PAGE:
The Kimberley Indigenous Saltwater Science Project
About the project
The Kimberley Indigenous Saltwater Science Project (KISSP, 2016-2017) is a ground-breaking initiative managed by a working group comprised of representatives from seven Kimberley saltwater peoples:
The project is funded by the Western Australian Marine Science Institute (WASMI) and is supported by an experienced multidisciplinary research team:
Learn more about the project here
Developing a new research protocol for Kimberley Saltwater Country
Gina's research role involves the development of a revised research protocol that aims to address shortfalls in the existing process, enable more collaborative outcomes and provide some consistency to researchers embarking on Kimberley coastal and marine research projects.
Taking the form of a (draft) guide for researchers and associated forms, it will be made available through supporting Indigenous, university and departmental websites in late 2017.
Learn more about the protocol here
Creating a marine monitoring leaning package for Indigenous Rangers
Gina also developed a learning package around a marine monitoring technique selected by working group members.
Acting as a pilot for future learning packages, it will:
Working closely with project leaders (Dean Mathews of Yawuru, Daniel Oades of Bardi Jawi and Albert Wiggan of Nyul Nyul), Mosaic Environmental provides ongoing project management support to the KISSP group.
Gina's roles include:
Have a look at an example of collaborative research practice involving Indigenous and western science partners, which we have come across during our work on this project:
Indigenous Fire and Weed Management in the Lower Gulf
Traditional Knowledge and Best Practice
Gina worked closely with staff from the Carpentaria Land Council Aboriginal Corporation for several months in 2014 in support of their innovative project, Indigenous Fire and Weed Management in the Lower Gulf - Traditional Knowledge and Best Practice. This is a large and multifaceted project which spans across 68,000 square kilometres of the lower Gulf of Carpentaria.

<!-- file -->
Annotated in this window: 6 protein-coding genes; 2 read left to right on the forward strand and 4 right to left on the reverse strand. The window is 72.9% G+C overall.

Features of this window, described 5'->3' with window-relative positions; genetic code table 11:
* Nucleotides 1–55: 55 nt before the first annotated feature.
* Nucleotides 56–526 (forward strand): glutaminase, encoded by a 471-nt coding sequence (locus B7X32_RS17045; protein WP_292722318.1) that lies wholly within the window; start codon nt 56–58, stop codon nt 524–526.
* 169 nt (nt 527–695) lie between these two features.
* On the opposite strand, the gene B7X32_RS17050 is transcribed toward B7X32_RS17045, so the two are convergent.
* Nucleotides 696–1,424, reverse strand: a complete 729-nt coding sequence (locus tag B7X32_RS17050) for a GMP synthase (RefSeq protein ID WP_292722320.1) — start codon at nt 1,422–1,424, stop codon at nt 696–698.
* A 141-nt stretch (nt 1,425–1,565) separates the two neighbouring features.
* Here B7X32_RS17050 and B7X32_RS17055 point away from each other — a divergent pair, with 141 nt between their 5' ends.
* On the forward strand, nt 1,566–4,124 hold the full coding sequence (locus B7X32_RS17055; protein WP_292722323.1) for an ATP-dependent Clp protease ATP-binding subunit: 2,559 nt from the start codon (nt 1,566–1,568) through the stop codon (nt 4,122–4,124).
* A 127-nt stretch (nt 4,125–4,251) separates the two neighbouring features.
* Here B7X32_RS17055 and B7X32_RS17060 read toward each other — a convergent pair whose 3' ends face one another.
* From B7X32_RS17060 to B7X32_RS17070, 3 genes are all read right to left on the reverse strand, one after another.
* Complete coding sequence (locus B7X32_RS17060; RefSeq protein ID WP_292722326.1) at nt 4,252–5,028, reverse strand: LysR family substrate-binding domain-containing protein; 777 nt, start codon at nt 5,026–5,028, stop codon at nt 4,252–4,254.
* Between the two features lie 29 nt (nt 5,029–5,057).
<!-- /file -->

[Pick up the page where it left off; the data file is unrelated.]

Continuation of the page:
Through the project, Indigenous knowledge and best practice fire science complement each other to protect and enhance landscape values, manage land more effectively and reduce greenhouse gas emissions.
The Gangalidda Garawa Rangers using the Cybertracker sequence in the field (photo courtesy of the Carpentaria Land Council Aboriginal Corporation)
Moreover it strengthens the long-term capacity of local Indigenous rangers to deliver vital environmental services across vast areas of Queensland and the Northern Territory. It is funded by the Australian Government Biodiversity Fund's Northern Australian Targeted Investment 2013-14.
Gina's role focused on supporting the Gangalidda and Garawa Indigenous Ranger groups in their fire management practices.
More specifically, her tasks were fourfold:
1) Analysis of existing fire and vegetation monitoring data and recommendations based on findings;
2) Design of a refined fire monitoring system compatible with digital I-tracker software and hardware;
3) Development of spatial datasets as the basis for a new interactive open web mapping platform; and
4) Provision of mapping and data support to Carpentaria Land Council Aboriginal Corporation's Land and Sea Management staff
Learn more about the project here
Gina approaches her work in a professional, culturally appropriate and no nonsense manner,
which always produces an outstanding result.
She has excellent knowledge of fire management and ecology. I highly recommend her for any ecology related work.
Peter Barker, Senior Project Officer
Queensland Department of Environment and Heritage Protection